When I was a child, I had never dreamed of becoming a writer. I was groomed to have an entrepreneurial mindset or to become a doctor someday.
My father, who flew from chaotic China in the early 1930’s, had high hopes that I would become a doctor. Unfortunately, his cancer arrived first.
My father’s death inspired me to write. The events before and after Papa’s death were overwhelmingly painful. Surrounded by people who could not understand me, I turned inward and sought solace in words.
I was born in a family that was frowned upon by society. As a veshya or illegitimate child, the stigma of my birth has always made me feel insignificant and invisible. Back then, my fascination with books was my only escape. As a young boy, I must have searched for fictional characters that somehow resembled my identity and who shared similar struggles.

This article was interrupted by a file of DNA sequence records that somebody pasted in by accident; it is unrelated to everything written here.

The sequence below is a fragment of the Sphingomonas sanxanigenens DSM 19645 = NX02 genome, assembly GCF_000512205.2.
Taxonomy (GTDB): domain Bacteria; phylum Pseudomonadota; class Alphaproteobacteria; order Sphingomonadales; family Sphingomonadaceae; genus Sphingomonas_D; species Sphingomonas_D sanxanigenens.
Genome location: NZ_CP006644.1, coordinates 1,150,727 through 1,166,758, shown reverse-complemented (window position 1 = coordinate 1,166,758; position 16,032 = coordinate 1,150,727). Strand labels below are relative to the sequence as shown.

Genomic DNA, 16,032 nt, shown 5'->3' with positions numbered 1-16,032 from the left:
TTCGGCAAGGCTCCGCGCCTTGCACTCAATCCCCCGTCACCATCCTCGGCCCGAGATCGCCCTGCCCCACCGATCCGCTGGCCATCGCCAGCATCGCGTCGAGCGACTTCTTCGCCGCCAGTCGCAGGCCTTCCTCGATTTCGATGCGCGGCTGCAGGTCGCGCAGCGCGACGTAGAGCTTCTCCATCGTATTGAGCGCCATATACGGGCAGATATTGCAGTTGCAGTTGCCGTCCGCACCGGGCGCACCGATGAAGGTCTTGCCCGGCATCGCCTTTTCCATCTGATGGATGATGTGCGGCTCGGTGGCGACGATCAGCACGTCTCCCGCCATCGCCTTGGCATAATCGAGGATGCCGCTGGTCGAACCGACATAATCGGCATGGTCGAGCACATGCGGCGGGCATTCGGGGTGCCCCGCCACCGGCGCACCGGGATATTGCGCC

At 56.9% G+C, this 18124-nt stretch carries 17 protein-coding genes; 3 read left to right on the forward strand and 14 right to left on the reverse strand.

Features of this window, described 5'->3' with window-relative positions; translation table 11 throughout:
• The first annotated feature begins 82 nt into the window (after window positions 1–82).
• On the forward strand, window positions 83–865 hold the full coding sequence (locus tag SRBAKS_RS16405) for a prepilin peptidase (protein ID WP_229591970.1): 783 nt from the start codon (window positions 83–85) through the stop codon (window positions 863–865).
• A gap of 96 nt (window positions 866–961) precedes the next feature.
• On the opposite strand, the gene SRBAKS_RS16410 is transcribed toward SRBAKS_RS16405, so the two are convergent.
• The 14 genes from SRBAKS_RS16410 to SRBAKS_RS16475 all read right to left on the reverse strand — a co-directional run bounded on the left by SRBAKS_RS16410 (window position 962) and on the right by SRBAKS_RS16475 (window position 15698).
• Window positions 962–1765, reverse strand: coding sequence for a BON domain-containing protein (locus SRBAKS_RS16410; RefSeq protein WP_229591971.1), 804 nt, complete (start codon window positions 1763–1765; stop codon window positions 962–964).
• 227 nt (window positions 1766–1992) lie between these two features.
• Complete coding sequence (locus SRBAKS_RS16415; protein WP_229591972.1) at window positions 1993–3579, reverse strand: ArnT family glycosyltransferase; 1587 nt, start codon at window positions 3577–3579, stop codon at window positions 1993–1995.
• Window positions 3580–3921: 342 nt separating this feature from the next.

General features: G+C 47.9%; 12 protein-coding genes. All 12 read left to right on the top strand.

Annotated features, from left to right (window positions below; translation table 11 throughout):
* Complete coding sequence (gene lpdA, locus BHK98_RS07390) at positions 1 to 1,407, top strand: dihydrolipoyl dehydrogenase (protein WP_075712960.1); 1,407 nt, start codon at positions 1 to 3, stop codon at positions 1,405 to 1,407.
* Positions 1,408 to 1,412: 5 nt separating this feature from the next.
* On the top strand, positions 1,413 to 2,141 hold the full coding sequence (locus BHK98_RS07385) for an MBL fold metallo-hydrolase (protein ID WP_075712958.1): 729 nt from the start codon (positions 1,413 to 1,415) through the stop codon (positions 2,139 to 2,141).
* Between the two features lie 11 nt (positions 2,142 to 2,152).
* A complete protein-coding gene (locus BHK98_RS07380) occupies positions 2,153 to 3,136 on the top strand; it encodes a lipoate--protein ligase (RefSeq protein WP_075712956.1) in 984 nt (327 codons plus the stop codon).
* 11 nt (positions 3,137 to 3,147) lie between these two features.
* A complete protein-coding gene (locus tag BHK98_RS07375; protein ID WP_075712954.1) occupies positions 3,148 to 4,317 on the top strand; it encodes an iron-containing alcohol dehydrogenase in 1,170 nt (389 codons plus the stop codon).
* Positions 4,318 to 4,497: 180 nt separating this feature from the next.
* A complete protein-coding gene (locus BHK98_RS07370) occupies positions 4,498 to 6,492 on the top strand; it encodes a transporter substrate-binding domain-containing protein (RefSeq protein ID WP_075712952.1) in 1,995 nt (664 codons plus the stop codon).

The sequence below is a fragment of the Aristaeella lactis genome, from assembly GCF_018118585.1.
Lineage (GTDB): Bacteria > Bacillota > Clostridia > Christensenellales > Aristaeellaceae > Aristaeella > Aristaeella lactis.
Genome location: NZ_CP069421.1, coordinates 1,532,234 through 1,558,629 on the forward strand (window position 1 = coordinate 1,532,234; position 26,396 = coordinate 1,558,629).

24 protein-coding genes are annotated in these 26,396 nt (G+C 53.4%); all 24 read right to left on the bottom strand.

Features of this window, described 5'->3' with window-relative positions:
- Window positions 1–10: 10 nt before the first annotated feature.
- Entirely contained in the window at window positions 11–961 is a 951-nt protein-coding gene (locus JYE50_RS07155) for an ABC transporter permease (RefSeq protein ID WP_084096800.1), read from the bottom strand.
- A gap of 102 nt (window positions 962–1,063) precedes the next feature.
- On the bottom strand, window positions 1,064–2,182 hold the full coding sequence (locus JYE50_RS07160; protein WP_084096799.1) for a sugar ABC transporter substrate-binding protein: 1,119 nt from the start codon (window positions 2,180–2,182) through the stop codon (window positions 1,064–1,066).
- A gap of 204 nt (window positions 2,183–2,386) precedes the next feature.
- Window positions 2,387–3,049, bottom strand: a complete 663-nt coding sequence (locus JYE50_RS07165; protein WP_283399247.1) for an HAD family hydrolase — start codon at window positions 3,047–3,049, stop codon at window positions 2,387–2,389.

Since I was a child, I always felt like I needed to be fixed. I was never good enough for everyone. I was never an ideal son and much less a brother. In fact, I was never an ideal friend. That was how I felt.
So I turned to fiction as it was my only hope to get a sense of normalcy and also to maintain my sanity. The written word gave me voice. Fiction also gave me a chance to confront my demons. It helped me understand myself and the world.
I still continue to write. For myself. For my sanity. And for those who feel the same way.